The homage can be a glorious thing. It must tread a fine line between consideration, admiration and abomination. With Maxi Contenti  THE LAST MATINEE it is also a broad expanse of genre, rather than specificity, that drives it. A cinema screen, the stalls, the flicker of lights. On a cold, wet day in 1990s Montevideo, in a decaying cinema, a man enters with a simple goal. Hiding in the dark, stalking those watching the late evening showing of a horror film. Ana father is old and needs to cut down on his work, so she takes projection booth duties. Its a 35mm print show, so easy to deal with. She doesn’t expect anything worse than a broken reel or a burned-out bulb to scupper the showing. But the auditorium menace will see that her night is to be filled with problems, maybe even murder…

I cant say that Contenti isn’t working hard to create a loveable embrace to all of those movies he watched as a youth. I got the DEMONS nods, the last Argento films worth a damn, that being OPERA and its poster on the walls. The Frankenstein movie that is from 2011 and is obviously a replacement for any and every horror film knock off from the states in the 90s but is from the 2010s. But in total the film is actually an homage to the experience of the cinema and life in the darkened shell of dreams and desires. I think the added pieces that make the film sometimes fun, sometimes tired and often just another fan boy love in, are dispensable to the whole other thing going on. Though you might not fully embrace this, Contenti grasps the space as a place he finds inspiration from and maybe, pleasure. The rest of the slasher, Giallo, Horror (or whatever genre adage you wish) is simply a mechanism to do just that.


I have complained recently that Arrow have been giving us substandard extra content. Here this is far from the case. The best pieces are the Puppet Pal V feature or Contenti’s first film. It might be an assault of aspiration of realisation but its very good. Then the clever The Matinee Massacre – a 3 part series of mockumentary shorts exploring the events of the movie as if they really happened, which frames the events as real but asks the telling question of actualisation and participation. Maybe the most telling of Contenti’s thoughts are just that. He watched a series of films and then replicated their troupes and made his own film. Commentary with director Maxi Contenti defines this wisely. He comes across, a lot like myself. We missed the intitial slasher craze as we were too young. We then caught up in the 90s and 00s, Then became seduced by its epic ability to subvert and divert the expectation.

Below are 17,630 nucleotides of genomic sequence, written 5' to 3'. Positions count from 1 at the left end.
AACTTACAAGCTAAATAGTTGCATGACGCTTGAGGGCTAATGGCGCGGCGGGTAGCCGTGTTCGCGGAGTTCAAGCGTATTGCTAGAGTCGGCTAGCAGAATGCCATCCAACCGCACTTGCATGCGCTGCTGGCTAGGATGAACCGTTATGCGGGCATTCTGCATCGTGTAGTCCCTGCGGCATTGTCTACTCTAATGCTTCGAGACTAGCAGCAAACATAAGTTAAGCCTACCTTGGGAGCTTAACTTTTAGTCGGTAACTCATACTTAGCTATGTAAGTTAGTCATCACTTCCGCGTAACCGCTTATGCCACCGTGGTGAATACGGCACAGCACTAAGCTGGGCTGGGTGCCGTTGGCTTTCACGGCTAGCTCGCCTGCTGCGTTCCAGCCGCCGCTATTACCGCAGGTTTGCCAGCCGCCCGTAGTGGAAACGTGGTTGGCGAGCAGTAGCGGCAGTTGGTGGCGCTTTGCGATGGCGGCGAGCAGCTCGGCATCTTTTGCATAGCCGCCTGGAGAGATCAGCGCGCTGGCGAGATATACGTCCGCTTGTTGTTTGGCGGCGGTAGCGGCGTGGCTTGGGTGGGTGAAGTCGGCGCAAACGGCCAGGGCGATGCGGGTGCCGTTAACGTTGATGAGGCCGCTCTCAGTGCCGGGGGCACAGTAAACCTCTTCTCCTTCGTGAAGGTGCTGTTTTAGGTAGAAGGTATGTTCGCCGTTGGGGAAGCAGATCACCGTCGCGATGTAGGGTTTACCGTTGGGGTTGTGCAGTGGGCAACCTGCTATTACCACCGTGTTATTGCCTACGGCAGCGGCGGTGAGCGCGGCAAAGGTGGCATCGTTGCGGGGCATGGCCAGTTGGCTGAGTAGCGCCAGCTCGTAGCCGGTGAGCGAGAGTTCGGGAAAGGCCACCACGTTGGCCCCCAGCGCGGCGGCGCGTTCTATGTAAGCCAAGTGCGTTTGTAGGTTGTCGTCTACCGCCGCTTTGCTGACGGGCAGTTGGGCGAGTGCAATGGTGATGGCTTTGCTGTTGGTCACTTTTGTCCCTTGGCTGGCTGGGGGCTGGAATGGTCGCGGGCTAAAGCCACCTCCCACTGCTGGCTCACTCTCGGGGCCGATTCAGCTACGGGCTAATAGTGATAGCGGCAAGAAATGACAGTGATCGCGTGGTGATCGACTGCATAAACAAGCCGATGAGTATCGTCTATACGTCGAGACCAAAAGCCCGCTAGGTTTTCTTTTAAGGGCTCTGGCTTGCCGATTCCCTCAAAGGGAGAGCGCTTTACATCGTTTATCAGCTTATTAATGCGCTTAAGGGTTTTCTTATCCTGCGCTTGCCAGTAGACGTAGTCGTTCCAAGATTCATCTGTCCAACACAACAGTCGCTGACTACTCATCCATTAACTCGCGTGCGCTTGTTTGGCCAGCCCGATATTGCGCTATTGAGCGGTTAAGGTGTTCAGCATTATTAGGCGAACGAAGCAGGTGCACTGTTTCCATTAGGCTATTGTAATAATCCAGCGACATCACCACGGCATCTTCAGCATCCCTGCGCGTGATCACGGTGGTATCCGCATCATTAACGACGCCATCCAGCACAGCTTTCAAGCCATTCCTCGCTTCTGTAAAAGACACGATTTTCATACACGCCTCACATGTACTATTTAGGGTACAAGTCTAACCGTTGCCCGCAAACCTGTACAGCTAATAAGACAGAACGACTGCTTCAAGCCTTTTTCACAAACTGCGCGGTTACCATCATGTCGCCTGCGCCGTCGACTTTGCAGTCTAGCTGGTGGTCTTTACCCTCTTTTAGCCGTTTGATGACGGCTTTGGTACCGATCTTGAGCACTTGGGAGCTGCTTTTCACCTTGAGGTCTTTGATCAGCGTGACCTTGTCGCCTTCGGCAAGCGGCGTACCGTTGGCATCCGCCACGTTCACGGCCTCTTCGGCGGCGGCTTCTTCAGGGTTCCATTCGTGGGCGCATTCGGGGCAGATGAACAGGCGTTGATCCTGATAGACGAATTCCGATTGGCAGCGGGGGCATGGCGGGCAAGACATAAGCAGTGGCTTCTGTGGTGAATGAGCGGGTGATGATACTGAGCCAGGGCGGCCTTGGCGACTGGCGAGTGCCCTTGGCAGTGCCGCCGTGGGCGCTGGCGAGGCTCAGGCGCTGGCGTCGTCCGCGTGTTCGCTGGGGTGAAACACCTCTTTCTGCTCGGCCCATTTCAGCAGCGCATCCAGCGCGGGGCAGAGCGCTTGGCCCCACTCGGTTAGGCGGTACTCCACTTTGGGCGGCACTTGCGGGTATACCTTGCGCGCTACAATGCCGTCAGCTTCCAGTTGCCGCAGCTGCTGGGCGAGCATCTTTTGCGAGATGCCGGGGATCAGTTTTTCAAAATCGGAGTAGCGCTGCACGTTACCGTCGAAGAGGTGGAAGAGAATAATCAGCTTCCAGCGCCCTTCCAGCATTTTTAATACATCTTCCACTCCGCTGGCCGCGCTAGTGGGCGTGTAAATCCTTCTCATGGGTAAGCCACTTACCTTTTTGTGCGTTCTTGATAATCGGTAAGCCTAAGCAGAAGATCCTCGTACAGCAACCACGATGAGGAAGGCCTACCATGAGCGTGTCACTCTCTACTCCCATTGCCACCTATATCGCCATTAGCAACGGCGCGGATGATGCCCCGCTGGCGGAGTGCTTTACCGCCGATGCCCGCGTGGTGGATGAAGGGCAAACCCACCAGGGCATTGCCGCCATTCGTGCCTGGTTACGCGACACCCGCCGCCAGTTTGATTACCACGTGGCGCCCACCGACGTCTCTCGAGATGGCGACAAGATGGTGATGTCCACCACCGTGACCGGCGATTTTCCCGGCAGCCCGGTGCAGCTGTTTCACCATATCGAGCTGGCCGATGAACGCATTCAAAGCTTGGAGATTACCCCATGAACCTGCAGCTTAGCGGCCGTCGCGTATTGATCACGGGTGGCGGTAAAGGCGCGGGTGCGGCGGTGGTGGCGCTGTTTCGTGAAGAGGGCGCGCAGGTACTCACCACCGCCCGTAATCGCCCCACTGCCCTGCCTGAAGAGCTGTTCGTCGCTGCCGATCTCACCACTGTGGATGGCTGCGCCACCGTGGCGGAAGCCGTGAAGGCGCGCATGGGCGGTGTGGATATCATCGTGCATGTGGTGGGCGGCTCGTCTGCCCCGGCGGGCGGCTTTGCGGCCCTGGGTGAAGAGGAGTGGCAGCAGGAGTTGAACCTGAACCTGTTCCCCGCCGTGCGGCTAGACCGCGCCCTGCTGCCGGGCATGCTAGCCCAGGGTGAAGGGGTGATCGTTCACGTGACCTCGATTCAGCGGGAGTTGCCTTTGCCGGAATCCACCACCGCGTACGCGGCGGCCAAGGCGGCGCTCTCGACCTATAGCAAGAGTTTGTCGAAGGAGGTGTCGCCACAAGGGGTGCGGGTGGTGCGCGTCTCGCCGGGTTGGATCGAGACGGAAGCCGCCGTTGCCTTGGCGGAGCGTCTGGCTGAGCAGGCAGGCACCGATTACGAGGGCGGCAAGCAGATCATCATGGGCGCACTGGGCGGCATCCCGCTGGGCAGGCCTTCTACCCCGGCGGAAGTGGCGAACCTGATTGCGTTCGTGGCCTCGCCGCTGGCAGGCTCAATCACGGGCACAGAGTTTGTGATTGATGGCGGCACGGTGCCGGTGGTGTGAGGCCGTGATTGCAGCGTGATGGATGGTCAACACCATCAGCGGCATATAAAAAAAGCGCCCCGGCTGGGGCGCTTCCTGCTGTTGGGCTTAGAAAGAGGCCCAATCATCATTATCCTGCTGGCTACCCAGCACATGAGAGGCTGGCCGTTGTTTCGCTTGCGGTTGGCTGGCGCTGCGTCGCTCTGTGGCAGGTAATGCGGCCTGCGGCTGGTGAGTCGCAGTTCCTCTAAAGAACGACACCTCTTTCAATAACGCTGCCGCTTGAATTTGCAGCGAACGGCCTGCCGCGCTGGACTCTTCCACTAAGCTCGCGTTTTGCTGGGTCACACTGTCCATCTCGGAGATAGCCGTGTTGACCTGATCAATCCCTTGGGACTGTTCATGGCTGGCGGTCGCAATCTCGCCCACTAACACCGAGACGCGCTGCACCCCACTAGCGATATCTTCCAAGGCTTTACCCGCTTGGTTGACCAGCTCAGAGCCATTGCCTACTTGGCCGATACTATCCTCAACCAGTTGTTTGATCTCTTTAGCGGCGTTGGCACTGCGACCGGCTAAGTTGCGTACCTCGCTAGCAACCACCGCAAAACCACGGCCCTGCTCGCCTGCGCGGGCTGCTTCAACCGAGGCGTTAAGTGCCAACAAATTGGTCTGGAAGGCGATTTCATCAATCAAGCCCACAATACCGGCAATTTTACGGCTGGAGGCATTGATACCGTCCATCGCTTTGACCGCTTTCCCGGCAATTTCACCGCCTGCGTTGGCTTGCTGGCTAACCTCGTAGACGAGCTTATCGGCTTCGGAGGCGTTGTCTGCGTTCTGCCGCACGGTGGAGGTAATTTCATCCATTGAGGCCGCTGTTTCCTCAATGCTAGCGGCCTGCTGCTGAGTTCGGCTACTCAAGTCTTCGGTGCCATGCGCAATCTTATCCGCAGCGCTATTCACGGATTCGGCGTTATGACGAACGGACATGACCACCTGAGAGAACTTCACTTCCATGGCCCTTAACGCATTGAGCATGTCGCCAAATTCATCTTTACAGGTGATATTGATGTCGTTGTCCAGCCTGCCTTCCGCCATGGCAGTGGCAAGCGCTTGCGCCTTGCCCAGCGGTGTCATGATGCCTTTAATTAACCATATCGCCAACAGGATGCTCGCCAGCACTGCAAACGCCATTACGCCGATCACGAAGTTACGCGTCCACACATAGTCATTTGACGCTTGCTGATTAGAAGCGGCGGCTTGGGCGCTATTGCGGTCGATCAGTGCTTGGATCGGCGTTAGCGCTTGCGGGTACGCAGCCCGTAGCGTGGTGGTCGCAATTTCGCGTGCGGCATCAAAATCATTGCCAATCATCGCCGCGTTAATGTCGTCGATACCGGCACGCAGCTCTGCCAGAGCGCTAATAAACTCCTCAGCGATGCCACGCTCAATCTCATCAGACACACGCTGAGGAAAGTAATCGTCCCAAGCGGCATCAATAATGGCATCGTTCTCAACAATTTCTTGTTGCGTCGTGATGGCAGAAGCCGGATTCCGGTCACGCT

• High Definition Blu-ray (1080p) presentation
  • Original uncompressed stereo and 5.1 DTS-HD Master Audio sound
  • Optional English subtitles
  • Audio Commentary with director Maxi Contenti
  • Behind the scenes
  • VFX featurette exploring the special effects of the film
  • Interview with director Maxi Contenti
  • Killer Attractions: Maxi Contenti & Ricardo Islas in Conversation, discussion between the film’s director and star Ricardo Islas, director of Frankenstein: Day of the Beast
  • At the Premiere, featurette on the film’s premiere
  • Music video for ‘Espada’ by Phoro, directed by Maxi Contenti
  • The Matinee Massacre – a 3 part series of mockumentary shorts exploring the events of the movie as if they really happened
  • Puppet Pal V, Contenti’s first feature film
  • Six short films by director Maxi Contenti: The Plastic Kingdom (2011) Popping Eyes (2009) Hobby Metal (2006) Les Escaliers Fruitiers (2005) La Galleta aka The Cookie (2003) Miedo aka Fear (2001)
  • Trailers and teasers
  • Image galleries including behind-the-scenes and promo stills, concept artwork, storyboards and posters
  • Fan artwork image gallery
  • Double-sided fold-out poster
  • Illustrated collector’s booklet featuring new writing on the film by Anton Bitel
  • Reversible sleeve featuring original and newly commissioned artwork by Marc Schoenbach

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